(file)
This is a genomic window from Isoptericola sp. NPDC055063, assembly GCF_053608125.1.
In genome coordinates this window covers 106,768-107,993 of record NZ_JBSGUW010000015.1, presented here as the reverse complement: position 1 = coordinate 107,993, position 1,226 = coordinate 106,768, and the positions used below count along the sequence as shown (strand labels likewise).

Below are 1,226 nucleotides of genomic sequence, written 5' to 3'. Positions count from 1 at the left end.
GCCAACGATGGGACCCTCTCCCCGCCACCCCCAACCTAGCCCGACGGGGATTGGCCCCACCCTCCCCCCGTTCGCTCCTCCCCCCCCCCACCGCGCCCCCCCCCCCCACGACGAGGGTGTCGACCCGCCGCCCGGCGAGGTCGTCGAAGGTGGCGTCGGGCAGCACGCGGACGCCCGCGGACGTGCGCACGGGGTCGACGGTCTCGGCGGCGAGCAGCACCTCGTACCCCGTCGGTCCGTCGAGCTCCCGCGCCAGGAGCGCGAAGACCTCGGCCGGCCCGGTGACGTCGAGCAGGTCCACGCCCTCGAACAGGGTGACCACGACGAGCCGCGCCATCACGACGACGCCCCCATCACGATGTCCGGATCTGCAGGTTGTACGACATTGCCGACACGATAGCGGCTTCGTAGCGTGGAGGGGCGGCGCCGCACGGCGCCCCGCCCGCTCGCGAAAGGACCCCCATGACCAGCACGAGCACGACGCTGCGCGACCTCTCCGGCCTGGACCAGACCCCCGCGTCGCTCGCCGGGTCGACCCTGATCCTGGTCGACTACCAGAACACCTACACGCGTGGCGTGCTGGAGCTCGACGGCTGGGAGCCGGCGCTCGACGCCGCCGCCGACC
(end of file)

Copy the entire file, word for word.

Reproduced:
This is a genomic window from Isoptericola sp. NPDC055063, assembly GCF_053608125.1.
In genome coordinates this window covers 106,768-107,993 of record NZ_JBSGUW010000015.1, presented here as the reverse complement: position 1 = coordinate 107,993, position 1,226 = coordinate 106,768, and the positions used below count along the sequence as shown (strand labels likewise).

Below are 1,226 nucleotides of genomic sequence, written 5' to 3'. Positions count from 1 at the left end.
GCCAACGATGGGACCCTCTCCCCGCCACCCCCAACCTAGCCCGACGGGGATTGGCCCCACCCTCCCCCCGTTCGCTCCTCCCCCCCCCCACCGCGCCCCCCCCCCCCACGACGAGGGTGTCGACCCGCCGCCCGGCGAGGTCGTCGAAGGTGGCGTCGGGCAGCACGCGGACGCCCGCGGACGTGCGCACGGGGTCGACGGTCTCGGCGGCGAGCAGCACCTCGTACCCCGTCGGTCCGTCGAGCTCCCGCGCCAGGAGCGCGAAGACCTCGGCCGGCCCGGTGACGTCGAGCAGGTCCACGCCCTCGAACAGGGTGACCACGACGAGCCGCGCCATCACGACGACGCCCCCATCACGATGTCCGGATCTGCAGGTTGTACGACATTGCCGACACGATAGCGGCTTCGTAGCGTGGAGGGGCGGCGCCGCACGGCGCCCCGCCCGCTCGCGAAAGGACCCCCATGACCAGCACGAGCACGACGCTGCGCGACCTCTCCGGCCTGGACCAGACCCCCGCGTCGCTCGCCGGGTCGACCCTGATCCTGGTCGACTACCAGAACACCTACACGCGTGGCGTGCTGGAGCTCGACGGCTGGGAGCCGGCGCTCGACGCCGCCGCCGACC